What are Brownfields and National Priority List Sites?
In the U.S., an abandoned piece of land due to real or perceived contamination emanating from toxic chemicals, illegally dumped garbage or debris from dilapidated structures, like broken glass, rotting wood, and corroded pipes, is constituted as polluted. The Environmental Protection Agency (EPA) estimates that there are more than 450,000 polluted sites like these existing in the U.S.
They are considered as unfit for further use, particularly if there are existing underground storage tanks that were previously used for industrial or commercial purposes. Steel tanks are perceived to be dangerous since they corrode and leak residue of hazardous substances like petroleum and chemicals. Although invisible, the toxins are capable of causing harm to the community and its residents.
Nonetheless, the local cities or states, in which these polluted lands are located, may receive federal or state funding from the government via the EPA’s “Brownfields Program". Should the polluted land meet the EPA’s criteria and eligibility requirements, it becomes officially known as a “brownfield" and receives funding for clean-up, rehabilitation and redevelopment.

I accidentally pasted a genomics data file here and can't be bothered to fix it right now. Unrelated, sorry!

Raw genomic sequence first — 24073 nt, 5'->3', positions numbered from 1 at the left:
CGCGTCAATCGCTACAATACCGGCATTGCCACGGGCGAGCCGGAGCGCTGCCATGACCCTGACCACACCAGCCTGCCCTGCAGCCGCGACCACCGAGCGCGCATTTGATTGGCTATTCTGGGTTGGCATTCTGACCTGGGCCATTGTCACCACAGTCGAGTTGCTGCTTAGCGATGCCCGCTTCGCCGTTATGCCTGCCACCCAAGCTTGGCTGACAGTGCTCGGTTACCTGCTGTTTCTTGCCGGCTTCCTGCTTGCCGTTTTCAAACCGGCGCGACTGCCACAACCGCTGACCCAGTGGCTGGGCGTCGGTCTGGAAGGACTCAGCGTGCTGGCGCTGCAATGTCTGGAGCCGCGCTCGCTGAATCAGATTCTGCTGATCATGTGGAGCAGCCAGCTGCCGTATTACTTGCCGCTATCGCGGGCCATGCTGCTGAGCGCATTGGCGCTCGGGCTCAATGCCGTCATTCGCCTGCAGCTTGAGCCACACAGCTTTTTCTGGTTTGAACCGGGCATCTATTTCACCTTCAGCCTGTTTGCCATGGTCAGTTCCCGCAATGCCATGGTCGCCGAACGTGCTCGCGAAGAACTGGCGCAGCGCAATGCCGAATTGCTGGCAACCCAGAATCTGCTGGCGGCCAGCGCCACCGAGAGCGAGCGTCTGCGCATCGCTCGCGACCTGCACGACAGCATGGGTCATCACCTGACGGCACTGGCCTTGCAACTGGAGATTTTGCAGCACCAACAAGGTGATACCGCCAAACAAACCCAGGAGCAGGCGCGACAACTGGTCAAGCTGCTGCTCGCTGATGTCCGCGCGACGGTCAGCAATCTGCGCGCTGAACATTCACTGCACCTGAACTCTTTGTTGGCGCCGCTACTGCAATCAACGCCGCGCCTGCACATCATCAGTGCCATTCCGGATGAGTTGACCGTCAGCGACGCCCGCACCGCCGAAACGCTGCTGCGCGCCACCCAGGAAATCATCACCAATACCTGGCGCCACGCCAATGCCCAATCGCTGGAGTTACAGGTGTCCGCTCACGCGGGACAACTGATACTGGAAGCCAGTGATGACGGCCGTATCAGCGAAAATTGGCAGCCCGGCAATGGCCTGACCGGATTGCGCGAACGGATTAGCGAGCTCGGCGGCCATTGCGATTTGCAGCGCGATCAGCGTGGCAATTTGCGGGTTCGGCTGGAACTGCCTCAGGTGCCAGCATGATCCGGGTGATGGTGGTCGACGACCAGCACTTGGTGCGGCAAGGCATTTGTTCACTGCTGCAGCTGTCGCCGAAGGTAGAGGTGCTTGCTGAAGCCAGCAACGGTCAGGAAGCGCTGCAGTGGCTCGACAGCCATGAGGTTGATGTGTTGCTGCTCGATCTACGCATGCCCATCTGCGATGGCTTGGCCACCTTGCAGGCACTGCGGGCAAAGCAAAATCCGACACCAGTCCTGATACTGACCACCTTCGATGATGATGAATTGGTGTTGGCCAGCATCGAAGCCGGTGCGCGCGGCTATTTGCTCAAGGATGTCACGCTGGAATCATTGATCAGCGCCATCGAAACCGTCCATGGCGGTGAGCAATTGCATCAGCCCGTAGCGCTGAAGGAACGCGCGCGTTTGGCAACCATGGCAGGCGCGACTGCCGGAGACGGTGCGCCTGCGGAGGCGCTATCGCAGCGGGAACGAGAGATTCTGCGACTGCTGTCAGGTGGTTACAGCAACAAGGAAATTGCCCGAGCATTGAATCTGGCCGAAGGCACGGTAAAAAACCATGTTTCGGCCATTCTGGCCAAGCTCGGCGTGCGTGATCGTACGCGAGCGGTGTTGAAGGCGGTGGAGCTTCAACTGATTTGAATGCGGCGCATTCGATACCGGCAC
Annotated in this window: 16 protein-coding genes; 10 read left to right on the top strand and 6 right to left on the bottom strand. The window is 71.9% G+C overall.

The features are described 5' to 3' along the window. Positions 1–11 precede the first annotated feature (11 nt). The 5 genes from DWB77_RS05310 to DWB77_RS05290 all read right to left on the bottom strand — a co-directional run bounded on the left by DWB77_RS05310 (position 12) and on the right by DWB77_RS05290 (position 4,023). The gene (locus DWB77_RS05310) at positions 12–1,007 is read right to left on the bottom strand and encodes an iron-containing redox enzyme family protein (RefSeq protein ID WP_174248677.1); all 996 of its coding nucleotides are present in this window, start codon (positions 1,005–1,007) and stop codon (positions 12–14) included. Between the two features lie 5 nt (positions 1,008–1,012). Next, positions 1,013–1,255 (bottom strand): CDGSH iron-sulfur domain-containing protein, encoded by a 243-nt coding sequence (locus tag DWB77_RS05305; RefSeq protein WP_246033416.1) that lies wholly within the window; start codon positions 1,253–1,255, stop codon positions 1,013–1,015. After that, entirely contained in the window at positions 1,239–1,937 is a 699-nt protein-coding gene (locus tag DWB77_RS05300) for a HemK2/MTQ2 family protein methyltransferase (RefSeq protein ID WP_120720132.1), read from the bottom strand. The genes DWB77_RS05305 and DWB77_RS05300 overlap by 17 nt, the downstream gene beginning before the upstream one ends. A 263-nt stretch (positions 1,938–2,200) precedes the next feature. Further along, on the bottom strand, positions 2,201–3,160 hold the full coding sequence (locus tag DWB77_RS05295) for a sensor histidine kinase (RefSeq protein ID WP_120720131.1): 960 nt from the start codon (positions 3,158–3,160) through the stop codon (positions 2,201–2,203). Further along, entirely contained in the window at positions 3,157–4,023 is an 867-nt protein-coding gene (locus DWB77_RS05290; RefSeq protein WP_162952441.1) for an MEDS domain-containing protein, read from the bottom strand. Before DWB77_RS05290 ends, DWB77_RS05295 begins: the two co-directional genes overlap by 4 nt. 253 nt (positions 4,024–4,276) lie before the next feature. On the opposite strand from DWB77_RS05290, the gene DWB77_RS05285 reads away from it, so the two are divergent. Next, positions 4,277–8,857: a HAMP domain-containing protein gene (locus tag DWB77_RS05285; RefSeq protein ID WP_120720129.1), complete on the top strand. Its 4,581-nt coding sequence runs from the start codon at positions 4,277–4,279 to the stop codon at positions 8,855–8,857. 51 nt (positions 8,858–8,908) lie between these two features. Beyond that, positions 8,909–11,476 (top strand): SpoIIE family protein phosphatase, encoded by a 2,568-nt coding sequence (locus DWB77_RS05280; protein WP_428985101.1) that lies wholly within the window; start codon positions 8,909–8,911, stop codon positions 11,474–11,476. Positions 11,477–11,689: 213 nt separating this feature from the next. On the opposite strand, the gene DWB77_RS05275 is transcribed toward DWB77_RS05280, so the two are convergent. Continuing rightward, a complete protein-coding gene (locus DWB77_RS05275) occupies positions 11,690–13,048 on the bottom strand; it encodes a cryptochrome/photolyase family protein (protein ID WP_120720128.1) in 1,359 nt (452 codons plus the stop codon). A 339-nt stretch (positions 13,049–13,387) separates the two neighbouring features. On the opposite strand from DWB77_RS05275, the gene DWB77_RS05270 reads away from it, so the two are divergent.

The objective of the clean-up program is to prevent hazardous elements released by underground storage tanks, and by the accumulation of debris and other forms of wastes from causing further damage to the environment and residents.
However, if a site is known to release hazardous contaminants that threaten the environment and human health, it is included in the EPA’s National Priorities List (NPL). Polluted lands included on the list are subject to EPA’s Hazard Ranking System, to determine which of the sites require further investigation that warrant immediate remedial actions.
There are three major criteria by which these sites become eligible for federal funding under the “Superfunds" NPL remedial program:
(1) A recommendation to relocate the residents is issued by the Agency for Toxic Substances and Disease Registry, by way of a health advisory.
(2) The polluted site is ascertained to be a major threat to public health.
(3) The EPA takes into consideration the cost-efficiency of placing the site under remedial actions over the use of emergency responses to remove the source of hazardous substances.
As of April 2011, there are 1290 polluted lands included under the NPL final listing. The land on the list was formerly utilized as:
- metal foundries,
- mining sites,
- dry-cleaning establishments, and,
- industrial sites engaged in the manufacture of pesticides, tires, paper, chemicals, electronics, machineries, ceramics, asbestos, solvents and wood treatments.
It also includes sites whose aquifers and groundwater sources have been proven to be contaminated.